At the core of the debate around the superiority of Proof of Stake systems was the environmental question, or at least that was how the dialogue was unfolding among concerned artists on Discord and Twitter. Scholars have noted the difficulty of measuring carbon footprint accurately, and it is important to remember where the notion of the carbon footprint came from: it was developed by fossil fuel giant BP to transfer responsibility onto individuals and away from companies. While the Hic et Nunc platform blossomed and grew, the debate raged on the Clean-NFTs Discord server and elsewhere online. Questions of measurement and how much carbon exactly is used in transactions were raised; Memo Akten’s cryptoart.wtf carbon calculator for NFT drops was taken offline after artists said they felt harassed online by users of the platform. Artists on more exclusive, invitation-only platforms such as Foundation which use Ethereum began to pick apart at the math and forms of measurement to suggest that what they were doing was actually not that bad, in the grand scheme of package holidays and using your diesel car to commute.
What began to emerge, however, was a strong picture of a general turn by the creative community towards a disbelief in offsetting and an understanding of the trouble with greenwashing . Some reactions to the debate on the energy cost of NFTs were predictable: charity NFT auctions which would “benefit the planet”, involving tree-planting offsets (which are of dubious value) while the auctions themselves generate high levels of CO2. One of the crucial aspects of this debate is typical of the wider climate crisis debates, which is the desire to maintain life as we know it with all its comforts by offsetting away any guilt about needlessly consuming resources, contrasted with the understanding that we should consume as little as possible in the first place. The NFT boom has disheartened many, as huge sellers such as the infamous “Everydays” piece by Beeple auctioned by Christie’s are bought not by art collectors of note but by crypto speculators — perhaps even Beeple himself. The urge to do the right thing in the first place — despite some Proof of Work apologists — and the booming ecosystems not just on Hic et Nunc but also other Proof of Stake-powered platforms under development show promise.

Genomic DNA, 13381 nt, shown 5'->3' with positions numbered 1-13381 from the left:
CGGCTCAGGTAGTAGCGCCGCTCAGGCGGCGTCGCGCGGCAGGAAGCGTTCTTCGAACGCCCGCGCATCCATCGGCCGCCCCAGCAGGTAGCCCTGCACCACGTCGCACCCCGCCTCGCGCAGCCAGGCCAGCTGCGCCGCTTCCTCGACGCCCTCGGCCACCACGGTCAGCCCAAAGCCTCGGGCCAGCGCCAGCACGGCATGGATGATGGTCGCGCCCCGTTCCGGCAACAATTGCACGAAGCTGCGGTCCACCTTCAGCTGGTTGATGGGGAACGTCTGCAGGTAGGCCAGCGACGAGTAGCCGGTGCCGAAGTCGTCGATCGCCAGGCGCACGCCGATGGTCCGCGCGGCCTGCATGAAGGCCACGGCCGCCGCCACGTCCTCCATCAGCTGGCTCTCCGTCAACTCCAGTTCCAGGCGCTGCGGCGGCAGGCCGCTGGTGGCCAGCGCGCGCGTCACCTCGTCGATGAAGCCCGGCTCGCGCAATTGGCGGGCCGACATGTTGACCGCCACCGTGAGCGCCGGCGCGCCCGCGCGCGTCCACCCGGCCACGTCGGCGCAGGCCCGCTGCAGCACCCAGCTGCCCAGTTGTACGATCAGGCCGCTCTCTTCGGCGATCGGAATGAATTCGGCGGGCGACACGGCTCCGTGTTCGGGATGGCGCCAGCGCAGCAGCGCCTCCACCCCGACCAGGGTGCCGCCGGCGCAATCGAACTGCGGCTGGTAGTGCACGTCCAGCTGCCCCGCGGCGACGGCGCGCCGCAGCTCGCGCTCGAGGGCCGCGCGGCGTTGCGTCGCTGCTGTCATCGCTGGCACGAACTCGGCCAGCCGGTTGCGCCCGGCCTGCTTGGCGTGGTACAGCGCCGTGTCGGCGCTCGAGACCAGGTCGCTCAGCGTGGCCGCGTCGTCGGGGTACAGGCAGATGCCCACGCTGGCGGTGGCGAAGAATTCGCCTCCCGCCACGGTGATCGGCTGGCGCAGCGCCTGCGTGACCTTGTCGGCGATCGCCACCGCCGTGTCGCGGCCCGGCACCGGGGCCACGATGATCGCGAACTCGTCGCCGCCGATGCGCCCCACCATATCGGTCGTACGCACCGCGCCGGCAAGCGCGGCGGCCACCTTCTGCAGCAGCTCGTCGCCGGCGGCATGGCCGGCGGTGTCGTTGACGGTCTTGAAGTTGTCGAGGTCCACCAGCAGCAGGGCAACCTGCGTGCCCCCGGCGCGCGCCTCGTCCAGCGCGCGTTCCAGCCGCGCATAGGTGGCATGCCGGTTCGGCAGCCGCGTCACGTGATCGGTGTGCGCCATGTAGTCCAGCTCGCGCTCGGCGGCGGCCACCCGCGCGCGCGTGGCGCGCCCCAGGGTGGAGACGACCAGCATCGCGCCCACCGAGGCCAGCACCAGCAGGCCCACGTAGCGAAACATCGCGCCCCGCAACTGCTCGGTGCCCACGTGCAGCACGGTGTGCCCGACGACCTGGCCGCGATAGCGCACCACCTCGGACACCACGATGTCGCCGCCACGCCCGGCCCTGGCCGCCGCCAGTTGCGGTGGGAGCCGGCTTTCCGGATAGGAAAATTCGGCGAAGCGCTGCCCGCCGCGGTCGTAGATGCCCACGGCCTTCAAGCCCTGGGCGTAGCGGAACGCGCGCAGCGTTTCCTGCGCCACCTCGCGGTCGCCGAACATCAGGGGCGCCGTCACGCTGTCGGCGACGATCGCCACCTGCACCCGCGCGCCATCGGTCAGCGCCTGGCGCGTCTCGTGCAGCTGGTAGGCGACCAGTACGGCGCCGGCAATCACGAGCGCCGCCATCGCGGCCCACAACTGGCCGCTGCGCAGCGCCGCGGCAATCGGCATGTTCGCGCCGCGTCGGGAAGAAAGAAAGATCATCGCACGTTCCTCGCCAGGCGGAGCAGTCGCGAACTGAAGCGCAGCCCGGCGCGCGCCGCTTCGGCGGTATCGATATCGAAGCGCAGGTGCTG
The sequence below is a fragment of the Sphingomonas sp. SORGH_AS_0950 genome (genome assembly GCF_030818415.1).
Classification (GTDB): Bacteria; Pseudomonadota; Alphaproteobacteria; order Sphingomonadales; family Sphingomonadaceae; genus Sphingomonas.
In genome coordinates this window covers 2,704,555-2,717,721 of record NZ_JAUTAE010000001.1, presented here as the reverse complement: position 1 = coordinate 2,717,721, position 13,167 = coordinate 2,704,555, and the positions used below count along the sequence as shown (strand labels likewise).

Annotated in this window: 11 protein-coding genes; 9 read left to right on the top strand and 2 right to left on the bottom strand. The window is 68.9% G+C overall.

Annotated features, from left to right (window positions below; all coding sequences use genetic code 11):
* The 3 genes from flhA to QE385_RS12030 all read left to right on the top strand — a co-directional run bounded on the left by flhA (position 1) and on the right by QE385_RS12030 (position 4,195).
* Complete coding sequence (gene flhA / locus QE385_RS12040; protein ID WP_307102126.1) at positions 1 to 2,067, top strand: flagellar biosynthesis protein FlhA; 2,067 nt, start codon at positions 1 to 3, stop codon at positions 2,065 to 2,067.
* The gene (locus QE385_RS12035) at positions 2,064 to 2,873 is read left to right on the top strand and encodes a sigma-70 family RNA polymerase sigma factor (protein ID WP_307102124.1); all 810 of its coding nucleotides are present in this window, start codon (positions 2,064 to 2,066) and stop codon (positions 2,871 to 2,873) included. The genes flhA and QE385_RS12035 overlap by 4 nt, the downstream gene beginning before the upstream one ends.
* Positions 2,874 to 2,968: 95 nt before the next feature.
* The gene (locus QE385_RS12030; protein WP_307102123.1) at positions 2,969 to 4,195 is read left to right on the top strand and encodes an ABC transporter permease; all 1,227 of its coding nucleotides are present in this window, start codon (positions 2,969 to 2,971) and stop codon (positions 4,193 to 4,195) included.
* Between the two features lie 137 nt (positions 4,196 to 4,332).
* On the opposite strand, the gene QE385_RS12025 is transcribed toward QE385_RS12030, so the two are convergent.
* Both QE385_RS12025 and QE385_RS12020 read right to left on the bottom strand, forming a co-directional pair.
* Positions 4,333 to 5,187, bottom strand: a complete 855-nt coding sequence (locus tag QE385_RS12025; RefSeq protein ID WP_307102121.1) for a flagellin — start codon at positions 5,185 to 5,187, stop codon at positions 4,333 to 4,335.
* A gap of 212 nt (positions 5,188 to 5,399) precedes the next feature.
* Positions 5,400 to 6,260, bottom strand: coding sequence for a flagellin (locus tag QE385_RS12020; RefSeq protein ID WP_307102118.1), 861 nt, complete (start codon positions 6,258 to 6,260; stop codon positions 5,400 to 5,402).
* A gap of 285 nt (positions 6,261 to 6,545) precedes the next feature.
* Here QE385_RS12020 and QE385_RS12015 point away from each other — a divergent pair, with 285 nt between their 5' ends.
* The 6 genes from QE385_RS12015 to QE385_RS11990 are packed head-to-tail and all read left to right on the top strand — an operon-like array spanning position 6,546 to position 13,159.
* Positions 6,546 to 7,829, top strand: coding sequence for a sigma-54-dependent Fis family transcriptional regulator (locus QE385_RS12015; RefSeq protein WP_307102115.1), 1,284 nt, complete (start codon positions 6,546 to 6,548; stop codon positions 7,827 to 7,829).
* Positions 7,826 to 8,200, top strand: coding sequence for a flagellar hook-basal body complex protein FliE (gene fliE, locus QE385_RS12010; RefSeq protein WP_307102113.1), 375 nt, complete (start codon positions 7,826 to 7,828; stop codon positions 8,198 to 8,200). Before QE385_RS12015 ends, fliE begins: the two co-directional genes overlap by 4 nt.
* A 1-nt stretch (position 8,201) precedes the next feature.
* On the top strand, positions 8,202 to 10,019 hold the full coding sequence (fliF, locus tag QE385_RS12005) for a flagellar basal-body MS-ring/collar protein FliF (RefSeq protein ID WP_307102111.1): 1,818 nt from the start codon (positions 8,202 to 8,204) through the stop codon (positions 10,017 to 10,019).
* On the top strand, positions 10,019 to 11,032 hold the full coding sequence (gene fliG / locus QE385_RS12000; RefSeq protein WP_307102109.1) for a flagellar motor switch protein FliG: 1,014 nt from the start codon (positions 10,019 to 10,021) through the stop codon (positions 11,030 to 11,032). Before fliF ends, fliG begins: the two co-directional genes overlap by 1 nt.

Beyond “get rich quick”
Further evidence of a positive future exists in the form of ongoing subversion of the NFT as a cultural moment, a method, and a way of earning money despite the possible cost to the environment. When closing access to the cryptoart.wtf site in March 2021, Memo Atken noted: “CryptoArt is a tiny part of global emissions. Our actions in this space is a reflection of the mindset that we need in our efforts for larger-scale systemic change.” When considering the potential of NFT projects to contribute to systemic change, projects such as GoldenNFT.art by the Peng! Collective are hugely inspiring. Noting that “Freedom of movement is a Capitalist Right”, the collective is auctioning NFTs to raise the amount of money required to purchase a so-called “Golden Visa”, the scheme that allows one to buy a European passport as an investor of significant sums of money. Golden Visas are usually obtained by the rich who simply wish to buy a European passport, but in this example, the group is raising money to buy a Golden Visa so that an asylum-seeking family can be rehoused in Europe. In one of the NFTs for sale, !Mediengruppe Bitnik has created a dynamic piece, which displays the status “NO!” over an image of what appears to be a tent in a refugee camp, and when the sufficient amount of money is raised, the smart contract will change the status GIF to “YES”.